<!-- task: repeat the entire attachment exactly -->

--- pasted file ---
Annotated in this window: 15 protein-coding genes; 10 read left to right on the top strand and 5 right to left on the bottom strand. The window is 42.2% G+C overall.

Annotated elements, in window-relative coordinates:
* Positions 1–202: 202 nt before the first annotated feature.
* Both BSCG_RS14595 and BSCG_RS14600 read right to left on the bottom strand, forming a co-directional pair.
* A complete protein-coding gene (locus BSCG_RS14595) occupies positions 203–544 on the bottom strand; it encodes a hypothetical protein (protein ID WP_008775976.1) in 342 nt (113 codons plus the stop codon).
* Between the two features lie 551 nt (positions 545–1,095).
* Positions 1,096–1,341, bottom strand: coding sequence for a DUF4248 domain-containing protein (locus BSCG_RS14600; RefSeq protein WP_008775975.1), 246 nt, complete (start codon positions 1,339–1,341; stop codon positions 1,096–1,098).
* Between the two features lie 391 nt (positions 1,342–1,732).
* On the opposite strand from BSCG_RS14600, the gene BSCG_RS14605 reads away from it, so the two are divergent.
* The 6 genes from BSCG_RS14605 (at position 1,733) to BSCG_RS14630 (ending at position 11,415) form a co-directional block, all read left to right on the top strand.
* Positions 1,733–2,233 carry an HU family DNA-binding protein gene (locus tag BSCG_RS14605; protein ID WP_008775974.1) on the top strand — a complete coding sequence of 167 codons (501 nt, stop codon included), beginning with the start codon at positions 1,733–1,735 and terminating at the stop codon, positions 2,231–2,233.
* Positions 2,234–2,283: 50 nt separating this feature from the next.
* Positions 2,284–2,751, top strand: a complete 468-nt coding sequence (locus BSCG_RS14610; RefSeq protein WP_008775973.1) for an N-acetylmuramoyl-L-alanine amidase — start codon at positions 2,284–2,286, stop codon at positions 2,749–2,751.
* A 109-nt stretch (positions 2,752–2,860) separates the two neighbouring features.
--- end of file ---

Annotated in this window: 15 protein-coding genes; 10 read left to right on the top strand and 5 right to left on the bottom strand. The window is 42.2% G+C overall.

Annotated elements, in window-relative coordinates:
* Positions 1–202: 202 nt before the first annotated feature.
* Both BSCG_RS14595 and BSCG_RS14600 read right to left on the bottom strand, forming a co-directional pair.
* A complete protein-coding gene (locus BSCG_RS14595) occupies positions 203–544 on the bottom strand; it encodes a hypothetical protein (protein ID WP_008775976.1) in 342 nt (113 codons plus the stop codon).
* Between the two features lie 551 nt (positions 545–1,095).
* Positions 1,096–1,341, bottom strand: coding sequence for a DUF4248 domain-containing protein (locus BSCG_RS14600; RefSeq protein WP_008775975.1), 246 nt, complete (start codon positions 1,339–1,341; stop codon positions 1,096–1,098).
* Between the two features lie 391 nt (positions 1,342–1,732).
* On the opposite strand from BSCG_RS14600, the gene BSCG_RS14605 reads away from it, so the two are divergent.
* The 6 genes from BSCG_RS14605 (at position 1,733) to BSCG_RS14630 (ending at position 11,415) form a co-directional block, all read left to right on the top strand.
* Positions 1,733–2,233 carry an HU family DNA-binding protein gene (locus tag BSCG_RS14605; protein ID WP_008775974.1) on the top strand — a complete coding sequence of 167 codons (501 nt, stop codon included), beginning with the start codon at positions 1,733–1,735 and terminating at the stop codon, positions 2,231–2,233.
* Positions 2,234–2,283: 50 nt separating this feature from the next.
* Positions 2,284–2,751, top strand: a complete 468-nt coding sequence (locus BSCG_RS14610; RefSeq protein WP_008775973.1) for an N-acetylmuramoyl-L-alanine amidase — start codon at positions 2,284–2,286, stop codon at positions 2,749–2,751.
* A 109-nt stretch (positions 2,752–2,860) separates the two neighbouring features.